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Could you please clarify your situation? This section of the code is meant to stop those without a license from importing firearms into a state that were purchased out of state.
my question is specific to a private party trading a handgun with another private party, where both are from other states. does us code apply?
specifically, person A with gun X from Oregon goes to Washington and trades gun X for gun Y with person B from Washington ...
No, this doesn't apply. The section you referred to specifically outlaws the importing of a purchased firearm from one state to another. You did not purchase the firearm in the outside state.
So as long as money was not transfered in the transaction, then this does not apply?
specifically, if I only gave money to the person for the gun they owned in another state, that would be different?
Here is the text you are referring to:
(3) for any person, other than a licensed importer, licensed manufacturer, licensed dealer, or licensed collector to transport into or receive in the State where he resides (or if the person is a corporation or other business entity, the State where it maintains a place of business) any firearm purchased or otherwise obtained by such person outside that State,
As you can see, it precludes the transfer of "any firearm purchased or otherwise obtained outside the state"
Your firearm was not purchased or obtained outside the state.
so a private party transfer of money for a handgun does not fall under the term purchase?
it just sounds similar, so it confuses a lot
I didn't say that. I said the specific statute you are referring to bars importing a firearm which you either 1) purchased out of state, or 2) obtained out of state
that is not the case here from your stated facts.
It may fall under another provision of the US Code. I am simply stating that it does not appear to fall under this one.
thanks for the clarification. the implication of importing (i.e. movement across country boundaries such as canada to usa) rather than state to state importing is not familiar. is the appropriate term for a private party trade just "trade"? the specific use of "purchase", "otherwise obtained" and "import" are clear. This matches what a local police friend shared too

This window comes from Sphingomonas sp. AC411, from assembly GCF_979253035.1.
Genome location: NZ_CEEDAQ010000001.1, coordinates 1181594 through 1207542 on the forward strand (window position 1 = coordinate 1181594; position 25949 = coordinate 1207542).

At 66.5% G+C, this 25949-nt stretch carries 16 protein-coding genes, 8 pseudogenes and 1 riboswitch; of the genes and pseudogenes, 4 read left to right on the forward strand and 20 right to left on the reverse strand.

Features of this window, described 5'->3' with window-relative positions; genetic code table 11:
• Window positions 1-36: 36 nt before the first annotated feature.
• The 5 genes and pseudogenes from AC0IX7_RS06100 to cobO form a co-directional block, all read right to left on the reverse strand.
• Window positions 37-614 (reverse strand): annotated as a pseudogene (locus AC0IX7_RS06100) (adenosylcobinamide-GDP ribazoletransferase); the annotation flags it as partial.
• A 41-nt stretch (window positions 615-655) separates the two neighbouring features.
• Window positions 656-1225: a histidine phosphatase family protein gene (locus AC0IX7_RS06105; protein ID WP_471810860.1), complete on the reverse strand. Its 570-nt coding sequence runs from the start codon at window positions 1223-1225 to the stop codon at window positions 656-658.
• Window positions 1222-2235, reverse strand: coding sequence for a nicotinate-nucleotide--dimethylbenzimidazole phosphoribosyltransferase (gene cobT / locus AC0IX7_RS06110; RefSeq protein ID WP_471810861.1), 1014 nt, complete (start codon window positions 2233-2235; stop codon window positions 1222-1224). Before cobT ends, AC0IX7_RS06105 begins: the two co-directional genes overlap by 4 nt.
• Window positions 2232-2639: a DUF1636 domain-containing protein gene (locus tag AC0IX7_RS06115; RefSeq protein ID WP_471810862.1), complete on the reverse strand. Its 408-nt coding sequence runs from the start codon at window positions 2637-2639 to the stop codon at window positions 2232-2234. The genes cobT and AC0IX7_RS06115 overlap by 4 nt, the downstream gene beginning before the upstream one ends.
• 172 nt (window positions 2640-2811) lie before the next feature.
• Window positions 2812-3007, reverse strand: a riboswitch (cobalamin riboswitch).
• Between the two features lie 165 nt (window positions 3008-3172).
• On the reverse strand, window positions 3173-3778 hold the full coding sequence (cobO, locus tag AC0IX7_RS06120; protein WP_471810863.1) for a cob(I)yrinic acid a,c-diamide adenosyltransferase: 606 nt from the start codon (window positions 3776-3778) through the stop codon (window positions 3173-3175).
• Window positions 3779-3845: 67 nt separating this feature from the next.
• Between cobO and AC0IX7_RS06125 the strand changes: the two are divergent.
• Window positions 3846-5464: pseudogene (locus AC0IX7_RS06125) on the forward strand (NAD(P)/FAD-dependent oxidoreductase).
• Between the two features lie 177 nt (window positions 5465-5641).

I would say that is correct. However, take note of this section:
(5) for any person (other than a licensed importer, licensed manufacturer, licensed dealer, or licensed collector) to transfer, sell, trade, give, transport, or deliver any firearm to any person (other than a licensed importer, licensed manufacturer, licensed dealer, or licensed collector) who the transferor knows or has reasonable cause to believe does not reside in (or if the person is a corporation or other business entity, does not maintain a place of business in) the State in which the transferor resides; except that this paragraph shall not apply to
This would seem to apply to your situation.
so that means that I can not trade a handgun with a person from Washington in the state of Idaho ... is that how I read that?
It seems to make it specifically legal for the transferor.
illegal, I'm sorry.
Yes, that is how I read it.
The legality of your trade is brought into serious question based on #5.
I hope this is helpful and that I answered your questions.
yes you have. just need to determine next steps
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Sorry that came out strange.
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available for one more clarification? For section 5.A: the transfer ...of a firearm made to carry out an acquisition by intestate succession of a firearm by, a person who is permitted to acquire or possess a firearm under the laws of the State of his residence ... what is being implied by "acquisition by intestate succession"
Sure, let me look at that a moment.
Intestate succession is when a person dies without a will and their property is transferred to the heirs.
That section doesn't apply, unfortunately. :)
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Have a good one.
I appears the only recourse if a trade occurred is to coordinate with appropriate FFL's from the residing states to make the transfer between themselves and then subsequently the resident. correct?
Seems to be the way to go, but I can't comment on the legality of that specific situation. I would consult a local attorney before making any purchases, trades between states.
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